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We will never have true civilization until we have learned to recognize the rights of others. — Will Rogers

The First Rule of Holes 2005.03.11.00:53

...is, when you find yourself in one, stop digging.

After tiring of always living paycheck-to-paycheck, I've spent some serious time on reviewing my finances, and trying to make a more realistic, effective budget. What I've found has been awfully depressing, though.

For the last several months, I've been trying to get by even though I have had a lot of unplanned expenses. To this end, I've really simply not noticed as one thing after another got added to the list of things I was dragging from month to month as either late-paid bills or borrowing forward (my bank allows me to get advances on my direct deposit). Now that I have a budget and a list of the outstanding expenses, I've come to the realization of just how dire my situation is.

Firstly, my outstanding debts (not to be confused with monthly credit card bills or anything, these are the the things I keep carrying-over from month to month). About $2400, I estimate. Depending on how well I juggle my next paycheck or two, I should be able to get a good part of this taken care of.

But in the longer-term, I have bigger problems. I've recently started a new therapy course in the form of a weekly group-session "skills class". While it may sound unusual, it has a lot of potential to help me, especially in light of a recent diagnosis (Asperger's Syndrome). But it isn't cheap, and I can't really get mental-health expenses covered by my health insurance. With this, added to my existing weekly sessions (and it is a requirement of the class that I maintain weekly one-on-one counseling), makes the therapy bills come to nearly 20% of my monthly take-home pay by themselves. In the rough budget I drew up last night, I realized that I was looking at having maybe $600 a month for food, gas, any unexpected expenses, and any effort to save anything. This isn't tenable.

The most obvious cut to make is the therapy. But it seems like such bad timing to be doing that: it took seven months to get my schedule to mesh with the skills group scheduling. With the newer diagnosis, and the skills group, I feel like I have the best chance yet and developing the coping and management skills I need to overcome the limitations I've set upon myself. One person suggested that I simply take six months or so off from therapy, then resume it and the skills group. But I fear that if I do so, I'll never actually return at all. That concern, with the very real potential for progress that is facing me right now, makes me very, very reticent to consider this option.

I've taken a few steps to cut costs in some areas. I've already been developing the habit of cooking more and eating out less. I just need to apply it more consistently. I've changed my cell phone plan so that the risk of overages is greatly reduced (they've been killing me some months). I may be able to reduce the impact of the therapy expenses with a medical savings account, but I have to talk to the HR person about that. Unfortunately for me, one thing I had counted on isn't going to happen: my company isn't giving bonuses this year. They're positioning themselves for IPO, so they decided to give people (meager) raises this year, in lieu of bonuses. I won't go into details here, but the raise I got is about 40% of the bonus I got last year, it amounts to about 1.09% (less than half of a "cost of living" increase), and best of all I'll have to stay here for the next 12 months to get it, which makes it a pretty poor substitute for a lump-sum bonus that supposedly rewards performance for the previous year. I know this trick– U S West Communications pulled it on us one year, during the time I was there. I'm pretty sure my boss sees through this as well, but he's doing the best he can. (I had some serious misgivings when he took me over in August, but I've come to respect him a great deal the last few months. Plus, he has mad skilz and wicked-long hacker cred.)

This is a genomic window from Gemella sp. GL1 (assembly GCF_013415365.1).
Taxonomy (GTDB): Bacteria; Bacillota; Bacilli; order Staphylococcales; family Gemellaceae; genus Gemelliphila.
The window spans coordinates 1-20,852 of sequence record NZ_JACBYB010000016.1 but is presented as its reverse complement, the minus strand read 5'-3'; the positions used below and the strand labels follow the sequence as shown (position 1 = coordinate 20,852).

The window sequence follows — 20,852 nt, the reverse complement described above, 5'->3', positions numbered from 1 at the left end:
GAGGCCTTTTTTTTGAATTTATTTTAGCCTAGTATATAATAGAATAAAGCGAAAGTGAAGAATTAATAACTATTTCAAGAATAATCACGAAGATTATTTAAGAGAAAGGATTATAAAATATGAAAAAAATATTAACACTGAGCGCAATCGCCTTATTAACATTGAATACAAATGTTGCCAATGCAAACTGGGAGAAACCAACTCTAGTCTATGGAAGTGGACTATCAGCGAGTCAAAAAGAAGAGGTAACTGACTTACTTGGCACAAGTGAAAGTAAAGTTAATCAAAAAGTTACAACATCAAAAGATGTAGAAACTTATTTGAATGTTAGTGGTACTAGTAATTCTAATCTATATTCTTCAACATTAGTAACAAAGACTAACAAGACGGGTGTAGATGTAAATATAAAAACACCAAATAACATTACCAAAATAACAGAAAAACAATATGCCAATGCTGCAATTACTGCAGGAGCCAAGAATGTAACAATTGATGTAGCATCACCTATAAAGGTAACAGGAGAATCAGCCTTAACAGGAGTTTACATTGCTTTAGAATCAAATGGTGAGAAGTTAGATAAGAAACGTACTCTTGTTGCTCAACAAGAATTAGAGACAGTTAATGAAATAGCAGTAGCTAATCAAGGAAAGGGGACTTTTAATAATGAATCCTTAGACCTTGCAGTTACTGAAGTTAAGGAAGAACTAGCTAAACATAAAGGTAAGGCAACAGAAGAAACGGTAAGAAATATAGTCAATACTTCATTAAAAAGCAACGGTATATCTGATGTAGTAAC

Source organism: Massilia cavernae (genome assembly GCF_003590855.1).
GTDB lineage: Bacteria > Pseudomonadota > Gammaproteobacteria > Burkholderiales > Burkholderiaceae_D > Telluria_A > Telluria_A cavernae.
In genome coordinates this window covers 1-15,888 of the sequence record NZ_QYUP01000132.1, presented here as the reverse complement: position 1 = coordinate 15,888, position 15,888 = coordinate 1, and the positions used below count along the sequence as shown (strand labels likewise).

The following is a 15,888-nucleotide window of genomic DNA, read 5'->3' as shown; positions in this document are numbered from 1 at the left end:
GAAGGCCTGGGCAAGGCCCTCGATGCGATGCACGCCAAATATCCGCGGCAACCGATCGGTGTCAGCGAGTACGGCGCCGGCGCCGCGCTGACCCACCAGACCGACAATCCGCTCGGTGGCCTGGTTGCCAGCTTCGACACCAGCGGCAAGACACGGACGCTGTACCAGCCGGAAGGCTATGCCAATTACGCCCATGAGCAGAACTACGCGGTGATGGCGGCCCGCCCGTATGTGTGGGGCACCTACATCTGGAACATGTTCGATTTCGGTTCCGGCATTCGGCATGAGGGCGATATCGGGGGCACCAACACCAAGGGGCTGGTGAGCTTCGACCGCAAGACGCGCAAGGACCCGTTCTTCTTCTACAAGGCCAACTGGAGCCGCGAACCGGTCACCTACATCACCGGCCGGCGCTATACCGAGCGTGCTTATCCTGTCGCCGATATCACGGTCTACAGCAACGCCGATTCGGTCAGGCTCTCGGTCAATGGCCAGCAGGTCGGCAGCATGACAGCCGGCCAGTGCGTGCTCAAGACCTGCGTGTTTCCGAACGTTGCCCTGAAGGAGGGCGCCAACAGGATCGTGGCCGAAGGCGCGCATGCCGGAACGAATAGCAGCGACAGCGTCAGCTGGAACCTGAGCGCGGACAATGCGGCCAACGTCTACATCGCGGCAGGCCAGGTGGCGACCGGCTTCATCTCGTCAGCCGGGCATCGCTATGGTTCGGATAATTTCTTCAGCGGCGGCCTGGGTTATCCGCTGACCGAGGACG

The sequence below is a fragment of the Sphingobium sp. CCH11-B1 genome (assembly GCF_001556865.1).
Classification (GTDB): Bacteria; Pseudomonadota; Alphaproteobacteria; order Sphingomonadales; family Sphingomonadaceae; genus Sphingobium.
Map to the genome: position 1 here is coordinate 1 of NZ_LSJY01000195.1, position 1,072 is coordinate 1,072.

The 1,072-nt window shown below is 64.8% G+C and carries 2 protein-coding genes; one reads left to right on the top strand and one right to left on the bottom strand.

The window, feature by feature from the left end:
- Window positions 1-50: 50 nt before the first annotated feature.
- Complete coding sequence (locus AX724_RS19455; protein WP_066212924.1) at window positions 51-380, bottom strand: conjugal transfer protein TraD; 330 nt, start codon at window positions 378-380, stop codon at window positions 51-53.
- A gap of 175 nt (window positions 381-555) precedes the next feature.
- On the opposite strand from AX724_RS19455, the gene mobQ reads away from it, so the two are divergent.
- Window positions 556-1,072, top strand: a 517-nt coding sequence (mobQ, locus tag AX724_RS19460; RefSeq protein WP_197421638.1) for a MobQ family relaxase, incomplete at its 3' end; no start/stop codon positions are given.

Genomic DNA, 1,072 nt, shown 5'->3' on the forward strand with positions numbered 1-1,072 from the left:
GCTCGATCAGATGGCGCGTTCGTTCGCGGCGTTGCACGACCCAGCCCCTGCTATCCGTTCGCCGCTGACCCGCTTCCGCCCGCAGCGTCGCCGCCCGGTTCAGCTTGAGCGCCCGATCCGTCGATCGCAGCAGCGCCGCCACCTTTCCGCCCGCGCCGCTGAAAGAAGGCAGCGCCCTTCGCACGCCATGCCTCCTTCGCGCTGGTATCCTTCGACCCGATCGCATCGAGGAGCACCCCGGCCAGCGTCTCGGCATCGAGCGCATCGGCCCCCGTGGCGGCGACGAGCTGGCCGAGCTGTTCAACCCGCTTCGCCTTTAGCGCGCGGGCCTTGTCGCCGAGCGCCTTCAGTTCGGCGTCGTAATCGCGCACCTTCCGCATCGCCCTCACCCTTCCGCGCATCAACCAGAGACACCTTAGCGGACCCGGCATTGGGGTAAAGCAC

I don't think I can do enough, though. Not without moonlighting or ramping up the writing and trying to sell some articles and/or a new book. I may become the Amazing Invisible Randy for a few months.

# [/thoughts/money]

Who Am I:
Randy J. Ray
Software Engineer


Buy my book!

Programming Web Services with Perl

I've also contributed three chapters to:

Computer Science & Perl Programming

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Reading and Re-reading
· The Annotated Thursday: G.K. Chesterton's The Man Who Would Be Thursday, G.K. Chesterton, Martin Gardner
· The Feeling Good Handbook, David D. Burns
· Organizing From the Inside Out, Julie Morgenstern
· XML Schema, Eric Van Der Vlist
· BEEP: The Definitive Guide, Marshall T. Rose

High in the queue
· Silk, Caitlin R. Kiernan
· Coldheart Canyon, Clive Barker
· Idoru, William Gibson
· Shared Source CLI Essentials, David Stutz, Ted Neward, Geoff Shilling

Recently finished
· Planetary Vol. 3: Leaving the 20th Century, Warren Ellis, et al

Recommended favorites
· The Cowboy Wally Show, Kyle Baker
· Lost Souls, Poppy Z. Brite
· The Alienist, Caleb Carr
· Quarantine, Greg Egan
· The Authority: Relentless, Warren Ellis et al.
· Planetary: All Over the World and Other..., Warren Ellis et al.
· American Gods, Neil Gaiman
· Good Omens, Neil Gaiman and Terry Pratchett
· Neuromancer, William Gibson
· A Philosophical Investigation, Philip Kerr
· Say You Want a Revolution (The Invisibles, Book 1), Grant Morrison et al
· You Are Worthless: Depressing Nuggets of..., Oswald T. Pratt and Scott Dickers
· Cryptonomicon, Neil Stephenson
· Rising Stars : Born In Fire (Vol. 1), J. Michael Straczynski

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